It’s “flatly illegal,” Montana Attorney General Austin Knudsen declares. “That’s the part that everyone just seems to be ignoring here.” The consortium of Deep State interests called themselves “American Prairie,” which sounds harmless enough. There is a really interesting character behind it all, too. We’ve warned you before that Hansjörg Wyss seemed to be up to something shady.
The only problem is it’s illegal
Quiet, unassuming Swiss billionaire Hansjörg Wyss is the driving force behind the “American Prairie” conservation project in Montana. There’s a matching fund to go with it, of course.
The group of progressive conservationists managed to purchase “more than 450,000 acres of land” and nobody noticed. The billionaire donors had more than a little help from the federal government to do it, too. That’s sort of surprising because the whole basis for the scheme is illegal.
Apparently laws don’t matter in the post-constitutional America overseen by Imperial Leader Joe Biden. Not when New World Order ideals like Agenda 2030 and the Great Reset are involved. This “little-known project,” Fox News writes, “aims to create the largest ‘fully functioning ecosystem‘ in the continental U.S. by stitching together about 3.2 million acres of private and public lands.”
We had a great time sharing American Prairie with visitors at the @EarthOptimism x @SmithsonianFolk Festival in Washington, DC earlier this month! Several team members spoke on a variety of panels, including Senior Wildlife Restoration Manager Danny Kinka. pic.twitter.com/mmdf9i5M1r
— American Prairie (@AmericanPrairie) July 26, 2022
That doesn’t sound so bad until you find out why, and the why used to be illegal. Farmers and ranchers didn’t need those particular “453,188 acres of land throughout central Montana.” Sure, they were “once used for farming and grazing” but those things won’t be around much longer.
Their mission, Pete Geddes relates, “is to assemble the largest complex of public and private lands devoted to wildlife in the lower 48.” He happens to be the project’s vice president and chief external relations officer. “For comparison, about 25% larger than Yellowstone.”
He makes their illegal plot seem so harmless and serene, which is why he gets the big bucks. “We’re not asking the federal government to create anything, we’re not asking the federal government for any money. Instead, we’re engaged in private philanthropy and voluntary exchange by buying ranches from people who would like to sell that to us.” Sure, the Biden handlers assure, go right ahead do whatever you want.
Less conflict over conservation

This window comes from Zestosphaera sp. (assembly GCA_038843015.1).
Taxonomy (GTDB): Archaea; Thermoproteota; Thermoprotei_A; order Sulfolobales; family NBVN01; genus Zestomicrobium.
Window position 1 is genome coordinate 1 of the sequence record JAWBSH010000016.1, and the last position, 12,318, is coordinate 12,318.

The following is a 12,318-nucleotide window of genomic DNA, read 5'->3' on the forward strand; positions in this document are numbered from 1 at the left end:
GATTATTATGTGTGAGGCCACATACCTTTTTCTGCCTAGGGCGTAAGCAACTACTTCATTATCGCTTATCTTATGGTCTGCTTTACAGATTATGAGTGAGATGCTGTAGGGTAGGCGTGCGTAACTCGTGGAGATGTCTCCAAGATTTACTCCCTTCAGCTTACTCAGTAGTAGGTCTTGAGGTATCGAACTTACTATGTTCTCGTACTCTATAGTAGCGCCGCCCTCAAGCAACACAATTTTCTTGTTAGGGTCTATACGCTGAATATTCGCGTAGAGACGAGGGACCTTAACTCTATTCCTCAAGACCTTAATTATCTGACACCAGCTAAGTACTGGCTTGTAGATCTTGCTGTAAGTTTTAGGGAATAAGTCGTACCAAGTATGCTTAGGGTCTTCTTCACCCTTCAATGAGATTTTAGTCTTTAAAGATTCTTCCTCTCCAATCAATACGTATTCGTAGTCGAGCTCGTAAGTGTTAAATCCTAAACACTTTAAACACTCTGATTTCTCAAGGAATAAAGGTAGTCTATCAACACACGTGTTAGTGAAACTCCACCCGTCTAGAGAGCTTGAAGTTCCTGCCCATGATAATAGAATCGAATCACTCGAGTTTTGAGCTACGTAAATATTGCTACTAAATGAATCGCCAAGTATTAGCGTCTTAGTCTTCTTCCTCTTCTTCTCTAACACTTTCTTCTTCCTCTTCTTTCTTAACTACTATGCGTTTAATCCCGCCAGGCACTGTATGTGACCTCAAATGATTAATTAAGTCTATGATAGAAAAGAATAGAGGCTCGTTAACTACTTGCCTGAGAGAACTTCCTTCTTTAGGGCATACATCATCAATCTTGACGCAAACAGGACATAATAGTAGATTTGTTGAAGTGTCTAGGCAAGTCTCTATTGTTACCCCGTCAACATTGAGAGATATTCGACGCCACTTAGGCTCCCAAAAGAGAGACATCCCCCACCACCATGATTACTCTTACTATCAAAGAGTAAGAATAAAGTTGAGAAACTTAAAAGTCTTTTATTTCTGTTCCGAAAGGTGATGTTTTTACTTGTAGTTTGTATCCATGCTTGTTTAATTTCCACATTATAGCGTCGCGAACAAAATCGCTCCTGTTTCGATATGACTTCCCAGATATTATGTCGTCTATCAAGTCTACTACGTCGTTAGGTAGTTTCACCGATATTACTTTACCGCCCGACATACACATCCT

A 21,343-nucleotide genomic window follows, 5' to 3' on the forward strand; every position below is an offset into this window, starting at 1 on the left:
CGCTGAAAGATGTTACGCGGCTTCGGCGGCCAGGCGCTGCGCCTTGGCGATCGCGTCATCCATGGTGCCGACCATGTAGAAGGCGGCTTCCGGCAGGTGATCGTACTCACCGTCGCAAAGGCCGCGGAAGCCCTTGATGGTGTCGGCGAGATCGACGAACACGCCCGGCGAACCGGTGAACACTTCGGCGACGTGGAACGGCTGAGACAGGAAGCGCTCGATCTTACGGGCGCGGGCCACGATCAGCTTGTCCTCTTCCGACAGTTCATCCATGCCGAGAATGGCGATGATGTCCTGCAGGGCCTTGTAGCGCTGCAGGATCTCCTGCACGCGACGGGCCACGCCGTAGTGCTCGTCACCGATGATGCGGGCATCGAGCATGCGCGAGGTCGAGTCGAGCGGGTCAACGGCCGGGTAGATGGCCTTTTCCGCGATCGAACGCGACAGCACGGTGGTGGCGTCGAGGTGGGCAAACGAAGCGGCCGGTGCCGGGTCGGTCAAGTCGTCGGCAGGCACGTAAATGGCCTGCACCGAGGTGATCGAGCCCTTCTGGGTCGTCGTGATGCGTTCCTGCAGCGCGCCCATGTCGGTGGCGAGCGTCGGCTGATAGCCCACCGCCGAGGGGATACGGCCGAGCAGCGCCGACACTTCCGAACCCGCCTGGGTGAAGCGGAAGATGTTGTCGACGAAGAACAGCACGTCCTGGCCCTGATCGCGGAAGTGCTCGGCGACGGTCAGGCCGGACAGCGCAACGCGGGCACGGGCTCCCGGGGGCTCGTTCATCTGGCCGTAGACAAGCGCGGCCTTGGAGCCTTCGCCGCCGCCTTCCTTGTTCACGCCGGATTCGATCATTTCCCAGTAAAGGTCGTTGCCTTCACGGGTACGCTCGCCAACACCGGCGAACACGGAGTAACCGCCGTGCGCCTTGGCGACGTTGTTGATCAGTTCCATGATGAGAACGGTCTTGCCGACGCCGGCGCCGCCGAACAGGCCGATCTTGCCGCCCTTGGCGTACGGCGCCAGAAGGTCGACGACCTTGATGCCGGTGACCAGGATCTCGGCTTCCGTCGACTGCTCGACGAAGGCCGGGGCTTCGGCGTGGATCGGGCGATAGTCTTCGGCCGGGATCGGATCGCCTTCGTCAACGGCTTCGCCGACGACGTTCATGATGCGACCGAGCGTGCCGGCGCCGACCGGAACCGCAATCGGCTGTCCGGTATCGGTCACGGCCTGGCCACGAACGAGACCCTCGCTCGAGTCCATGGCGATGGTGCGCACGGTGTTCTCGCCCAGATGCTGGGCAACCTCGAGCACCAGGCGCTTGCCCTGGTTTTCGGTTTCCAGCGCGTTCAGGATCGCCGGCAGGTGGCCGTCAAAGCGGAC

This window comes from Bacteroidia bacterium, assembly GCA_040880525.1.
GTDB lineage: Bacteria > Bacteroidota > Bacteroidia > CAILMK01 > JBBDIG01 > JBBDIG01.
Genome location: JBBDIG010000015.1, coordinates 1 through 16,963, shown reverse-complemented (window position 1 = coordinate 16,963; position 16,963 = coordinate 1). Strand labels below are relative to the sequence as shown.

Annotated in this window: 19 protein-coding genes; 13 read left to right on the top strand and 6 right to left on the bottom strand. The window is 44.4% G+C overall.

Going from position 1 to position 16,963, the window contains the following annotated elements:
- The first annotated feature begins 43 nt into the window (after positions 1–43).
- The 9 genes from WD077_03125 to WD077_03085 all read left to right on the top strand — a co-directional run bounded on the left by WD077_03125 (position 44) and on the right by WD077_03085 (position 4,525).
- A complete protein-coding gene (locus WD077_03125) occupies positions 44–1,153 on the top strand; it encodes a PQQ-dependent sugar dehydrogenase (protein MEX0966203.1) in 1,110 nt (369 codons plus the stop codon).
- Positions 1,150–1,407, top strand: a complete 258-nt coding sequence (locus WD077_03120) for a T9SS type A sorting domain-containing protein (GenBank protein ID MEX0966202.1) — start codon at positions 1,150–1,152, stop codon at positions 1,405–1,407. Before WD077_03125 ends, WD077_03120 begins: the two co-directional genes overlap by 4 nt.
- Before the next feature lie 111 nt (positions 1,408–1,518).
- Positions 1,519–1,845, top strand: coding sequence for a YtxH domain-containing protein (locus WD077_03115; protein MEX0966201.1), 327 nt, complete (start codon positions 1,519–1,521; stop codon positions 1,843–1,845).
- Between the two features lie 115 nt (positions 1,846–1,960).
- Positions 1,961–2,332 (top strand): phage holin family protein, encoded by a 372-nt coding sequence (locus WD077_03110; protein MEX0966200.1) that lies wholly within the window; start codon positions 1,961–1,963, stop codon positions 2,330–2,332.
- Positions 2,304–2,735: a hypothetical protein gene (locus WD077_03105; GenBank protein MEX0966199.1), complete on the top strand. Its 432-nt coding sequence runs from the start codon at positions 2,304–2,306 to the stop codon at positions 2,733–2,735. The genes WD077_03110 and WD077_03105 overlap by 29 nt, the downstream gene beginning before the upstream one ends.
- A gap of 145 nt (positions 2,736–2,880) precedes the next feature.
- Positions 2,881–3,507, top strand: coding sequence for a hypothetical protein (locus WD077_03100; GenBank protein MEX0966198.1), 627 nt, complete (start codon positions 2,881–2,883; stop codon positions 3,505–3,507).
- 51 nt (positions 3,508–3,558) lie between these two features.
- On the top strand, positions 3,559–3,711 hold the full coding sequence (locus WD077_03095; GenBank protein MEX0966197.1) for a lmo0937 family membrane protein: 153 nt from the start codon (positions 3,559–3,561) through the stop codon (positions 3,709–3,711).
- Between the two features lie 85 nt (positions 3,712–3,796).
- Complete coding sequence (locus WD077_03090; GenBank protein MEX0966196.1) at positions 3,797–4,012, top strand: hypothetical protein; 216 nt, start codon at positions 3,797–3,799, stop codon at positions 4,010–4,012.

The whole area is wide open empty. The lack of people with any interest in the project’s land made it a whole lot easier to grease the illegal project through. “It’s an area that doesn’t have a lot of people in it and has been depopulating for a long, long time,” Geddes said.
“So, the thinking was, perhaps there’s greater potential for less conflict over conservation in this part of the world.” Once people started taking a hard look, the picture suddenly didn’t seem so rosy.
Along with Wyss, John Mars, “heir to the Mars candy fortune,” and Susan Packard Orr, “daughter of the Hewlett-Packard Co. co-founder” forked over big piles of money and can’t wait to see the project bear fruit. Deceased German retail mogul Erivan Haub chipped in but won’t be running things.
Join us at the National Discovery Center July 23 from 10 a.m. to noon for Prairie Mornings– an education program for kids ages 5 – 10. This program gives kids an in-depth look at different aspects of the Central Montana prairie using hands-on activities. pic.twitter.com/DyBCQNdB64
— American Prairie (@AmericanPrairie) July 22, 2022
Everything was going smooth until the group recently ran into “increasing pushback from top state officials and local ranchers who argue such a nature reserve would remove key land from production and negatively impact surrounding privately-owned lands.” As part of the wheeling and dealing, the group “leased another 334,000 acres of public land owned primarily by the federal government.” That’s where things start getting sneaky and illegal.
“Those donors are able to write those contributions off as a charitable donation, so they don’t have to live with the consequences of what they’re doing to these communities,” explains Chuck Denowh, the policy director at the United Property Owners of Montana. “It’s really concerning that we have such an amount of foreign money coming into AP to buy up our ag land. For the future of food security of this country, we need to take a close look at that.” Darn skippy, just ask any farmer in the Netherlands right now. The biggest way to fight the project is by tackling it’s main priority, the release of wild bison.
Along with the opportunity to “witness the majestic species,” comes brucellosis to infect surrounding livestock. Montana Attorney General Austin Knudsen was jumping up and down when Fox asked him. “It’s just flatly illegal. This is federal land that is specifically — by the Taylor Grazing Act, by federal law — set aside for livestock grazing. Bison are not livestock, even under federal law. That’s the part that everyone just seems to be ignoring here. AP doesn’t want to admit that, certainly the Bureau of Land Management and the Department of Interior don’t want to admit that. But that’s just the fact.“